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GDPR for Small Businesses Under 250 Employees

Despite the breadth of the EU General Data Protection Regulation (GDPR), there is no small business exemption. Companies still need to comply with most of the GDPR even if they have less than 250 employees.

Since the calendar has just turned to May and the enforcement date is right around the corner, many small and medium size enterprises (SMEs) that sell to EU citizens or collect data on individuals in Europe will now be facing the problem of GDPR compliance. We thought that we would take a quick look at how the obligations apply or don’t apply to small businesses.

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Article 30 – Recordkeeping

This is the one area where GDPR is different for businesses under 250 employees. There is an explicit exemption in Article 30(5) for an enterprise or an organization with fewer than 250 persons. However, businesses with fewer than 250 employees that are engaged in high risk processing (“likely to result in a risk to the rights and freedoms”), regular processing (“processing is not occasional”), or the processing involves data from Article 9(1) or Article 10.

If you have fewer than 250 employees, GDPR means you must hold internal records of your processing activities, where the data being processed could risk somebody’s rights and freedoms, where that data relates to criminal convictions and the special categories of data mentioned in Article 9, as well as where the organization is engaged in regular rather than occasional processing.

Article 37 – Data Protection Officer

Businesses that are not engaged in processing of the personal data listed in Article 9 or Article 10 do not need to appoint a data protection officer (DPO or DPO as a Service) unless they are engaged in regular and systematic monitoring of data subjects on a “large scale”.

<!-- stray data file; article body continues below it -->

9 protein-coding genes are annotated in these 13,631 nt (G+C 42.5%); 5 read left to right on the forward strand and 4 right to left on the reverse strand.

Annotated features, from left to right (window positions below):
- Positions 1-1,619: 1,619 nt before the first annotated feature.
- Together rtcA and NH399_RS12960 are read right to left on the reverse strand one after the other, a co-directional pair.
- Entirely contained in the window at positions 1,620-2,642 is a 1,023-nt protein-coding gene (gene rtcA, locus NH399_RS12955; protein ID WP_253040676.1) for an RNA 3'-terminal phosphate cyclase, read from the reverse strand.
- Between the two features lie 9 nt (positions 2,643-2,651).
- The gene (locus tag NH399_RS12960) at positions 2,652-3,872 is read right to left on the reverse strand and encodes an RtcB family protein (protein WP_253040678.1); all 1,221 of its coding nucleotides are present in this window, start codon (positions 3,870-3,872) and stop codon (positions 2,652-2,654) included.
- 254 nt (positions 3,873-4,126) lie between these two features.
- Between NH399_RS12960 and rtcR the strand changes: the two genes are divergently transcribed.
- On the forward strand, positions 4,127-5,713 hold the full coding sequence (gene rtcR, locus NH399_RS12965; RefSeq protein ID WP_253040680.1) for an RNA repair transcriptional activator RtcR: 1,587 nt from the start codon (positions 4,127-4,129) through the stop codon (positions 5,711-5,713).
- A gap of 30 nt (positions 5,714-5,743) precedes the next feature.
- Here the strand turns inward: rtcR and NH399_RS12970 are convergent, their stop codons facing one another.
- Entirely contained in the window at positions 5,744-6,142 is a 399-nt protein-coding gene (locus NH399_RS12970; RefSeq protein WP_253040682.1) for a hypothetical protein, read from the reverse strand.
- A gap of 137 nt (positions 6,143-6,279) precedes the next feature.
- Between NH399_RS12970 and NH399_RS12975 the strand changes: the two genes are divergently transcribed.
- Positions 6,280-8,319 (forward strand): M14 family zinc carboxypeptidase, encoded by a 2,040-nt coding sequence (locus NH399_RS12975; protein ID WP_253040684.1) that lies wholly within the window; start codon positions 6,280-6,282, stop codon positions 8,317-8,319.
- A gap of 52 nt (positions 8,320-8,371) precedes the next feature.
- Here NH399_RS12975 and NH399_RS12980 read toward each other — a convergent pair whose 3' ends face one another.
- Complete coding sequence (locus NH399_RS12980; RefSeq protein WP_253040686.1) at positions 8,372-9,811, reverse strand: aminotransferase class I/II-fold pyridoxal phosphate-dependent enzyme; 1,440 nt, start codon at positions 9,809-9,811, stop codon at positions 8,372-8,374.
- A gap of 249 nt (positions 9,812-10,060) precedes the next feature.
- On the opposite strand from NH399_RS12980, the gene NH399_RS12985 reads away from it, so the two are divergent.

An early draft limited the DPO requirement to companies with more than 250 employees or the processing of more than 5,000 personal data records. However, the final version contained no such restriction and applies to all businesses engaged in large scale monitoring as a core activity. Nevertheless, many businesses may be expecting a small business exemption to be imported back in through the precise language chosen.

So what is “large scale” processing? The Article 29 Working Party has noted that the GDPR does not define what constitutes large scale processing. Instead, it recommends considering multiple factors around the processing, including the number of data subjects, the number of records (volume of data), the duration of the processing and the georgraphical extent of the processing. If a small business can conclude that it is not engaged in large scale processing, then it does not need to appoint a DPO for its organization.

Article 25 – Privacy by Design

Although the GDPR privacy by design requirement does not have a small business exemption, it does entitle the organization to take into account the cost of implmentation as part of assessing the technical and organizational measures which are put in place to offer data protection by design.